Monday 19 September 2016

Shrill ; Notes from a Loud Woman by Lindy West @thelindywest

Guardian columnist Lindy West wasn't always loud. It's difficult to believe she was once a nerdy, terror-stricken teen who wanted nothing more than to be invisible. Fortunately for women everywhere, along the road she found her voice - and how she found it! That cripplingly shy girl, who refused to make a sound, grew up to be one of the loudest, shrillest, most fearless feminazis on the internet, making a living speaking up for what's right instead of what's 'cool'.
In Shrill, Lindy recounts how she went from being the butt of people's jokes, to telling her own brand of jokes - ones that come with a meaningful agenda and aren't at someone else's expense. She reveals the obstacles and misogyny she's had to overcome to make herself heard, in a society that doesn't believe women (especially fat women and feminists) can ever be funny.
A catalyst for conversation, West also addresses some of the most burning issues of popular culture today, taking a frank and provocative look at social injustice, racism, fat-shaming, twitter-trolling and even rape culture, unpicking the bullshit and calling out unpalatable truths with conviction, intelligence and a large dose of her trademark black humour.

I'm delighted to share a review of Shrill by Lindy West with Random Things readers today. My guest reviewer, Tracey Sinclair is an author and freelance editor and writer. Her books include the romcom The Bridesmaid Blues and the Dark Dates/Cassandra Bick series, the latest of which, Angel Falls, is out now.

Find out more about Tracey at
Follow her on Twitter @thriftygal   Find her on Facebook
Angel Falls:

I have a hardback copy of Shrill to giveaway to one blog reader. Entry is simple, just fill out the competition widget at the end of this piece.  UK ENTRIES ONLY.   Good Luck! 

Shrill : Notes from a Loud Woman by Lindy West was published in hardback by Quercus on 19 May 2016.

Lindy West is a writer for publications including The Guardian, Jezebel and CQ, and though she remains better known in the US than in the UK, she is increasingly recognised here as a strong feminist voice, admired by writers on both side of the pond such as Caitlin Moran and Lena Durham.

Shrill is part biography, part social commentary, part manifesto. It covers some of the most hot button topics of the day: fat shaming and body acceptance, being a woman in male dominated areas such as comedy and journalism, free speech vs internet trolling (and the toll such abuse takes) and reproductive rights.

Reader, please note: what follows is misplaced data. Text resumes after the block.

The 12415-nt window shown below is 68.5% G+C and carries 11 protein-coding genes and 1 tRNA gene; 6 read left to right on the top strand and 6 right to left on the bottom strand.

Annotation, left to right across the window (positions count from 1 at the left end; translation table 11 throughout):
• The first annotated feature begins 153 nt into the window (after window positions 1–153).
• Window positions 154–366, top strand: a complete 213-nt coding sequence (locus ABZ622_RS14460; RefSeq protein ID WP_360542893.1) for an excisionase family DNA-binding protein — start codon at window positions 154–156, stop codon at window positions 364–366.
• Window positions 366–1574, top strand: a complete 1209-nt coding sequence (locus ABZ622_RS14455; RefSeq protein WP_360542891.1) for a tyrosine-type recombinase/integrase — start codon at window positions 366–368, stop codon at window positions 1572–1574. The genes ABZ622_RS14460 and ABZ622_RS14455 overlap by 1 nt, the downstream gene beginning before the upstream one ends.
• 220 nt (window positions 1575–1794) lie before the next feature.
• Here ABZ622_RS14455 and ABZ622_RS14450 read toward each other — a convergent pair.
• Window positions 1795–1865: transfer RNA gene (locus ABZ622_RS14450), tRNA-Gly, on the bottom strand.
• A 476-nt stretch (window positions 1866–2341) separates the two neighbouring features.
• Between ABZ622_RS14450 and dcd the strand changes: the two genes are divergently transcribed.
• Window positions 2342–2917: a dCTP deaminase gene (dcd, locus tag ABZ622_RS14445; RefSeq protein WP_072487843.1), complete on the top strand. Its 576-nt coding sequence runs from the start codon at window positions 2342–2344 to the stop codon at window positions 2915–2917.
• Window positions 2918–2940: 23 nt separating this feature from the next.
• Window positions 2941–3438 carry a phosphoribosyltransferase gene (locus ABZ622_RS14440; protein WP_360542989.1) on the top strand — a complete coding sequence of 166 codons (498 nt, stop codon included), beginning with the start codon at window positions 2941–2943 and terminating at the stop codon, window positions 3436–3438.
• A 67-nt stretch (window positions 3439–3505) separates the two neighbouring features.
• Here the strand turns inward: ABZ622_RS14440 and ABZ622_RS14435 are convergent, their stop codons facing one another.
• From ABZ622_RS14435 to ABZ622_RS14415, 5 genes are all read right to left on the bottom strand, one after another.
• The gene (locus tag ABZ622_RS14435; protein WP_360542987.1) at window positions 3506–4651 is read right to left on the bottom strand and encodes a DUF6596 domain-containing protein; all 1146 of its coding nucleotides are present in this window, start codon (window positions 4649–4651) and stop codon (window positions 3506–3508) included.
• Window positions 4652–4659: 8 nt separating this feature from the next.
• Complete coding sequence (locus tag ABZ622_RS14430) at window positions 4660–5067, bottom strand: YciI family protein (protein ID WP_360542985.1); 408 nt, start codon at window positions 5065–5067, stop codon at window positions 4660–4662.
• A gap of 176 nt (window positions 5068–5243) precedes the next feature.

She talks with refreshing frankness about her own life – her abortion, her experiences as a fat woman negotiating a world that expects women to look a certain way or be ashamed of it, her marriage (and other people’s assumptions about it), the loss of her father.

Although throughout West is humane, smart, articulate and funny, the first few chapters feel slightly pat, like a collection of loosely strung together and repurposed blog posts. But as the book goes on it becomes more compelling – I defy anyone to read the chapters about being trolled without being angry and horrified that any woman should have to undergo such an ordeal, let alone the hundreds who are left currently unprotected by the ‘turn a blind eye and take the money’ policies of social media platforms such as Twitter and Reddit.

But it’s also an optimistic book – about family, love and marriage, and above all about how things can get better. West catalogues several times when she herself managed to affect meaningful change, and despite the abuse that’s been thrown at her, remains convinced at the power of speaking up, that one person or small group really can make a difference. 

There are plenty of times you might not agree with her – she’s often reluctant to examine her own prejudices (for instance, she seems unwilling to entertain any discussion about the reasons behind fatness or the health aspects of obesity, which she dismisses brusquely by basically saying thin people aren’t necessarily healthy – which is of course true, but there’s surely a more nuanced discussion around weight to be had), and she sometimes goes for the glib, funny line over the more complicated analysis. But overall this is a thought-provoking, highly entertaining read that firmly establishes her as an important talent.

Huge thanks to Tracey for this great guest review, also thanks to the publisher who sent my copy of Shrill for review.
One Hardback Copy of Shrill ; Notes from a Loud Woman by Lindy West

Lindy West is a Seattle-based writer and performer whose work focuses on pop culture, feminism, social justice, humour and body image.
Currently a weekly columnist at the Guardian and culture writer for GQ magazine, she was previously one of the most popular and prolific writers at feminist blog
In January 2015 her exposure was magnified by a segment aired on US national radio in which she confronted an internet troll who'd impersonated her dead father. The podcast and ensuing article went viral and were shared more than 85,000 times worldwide, gaining Lindy countless new followers.
Follow her on Twitter @thelindywest     Find out more at


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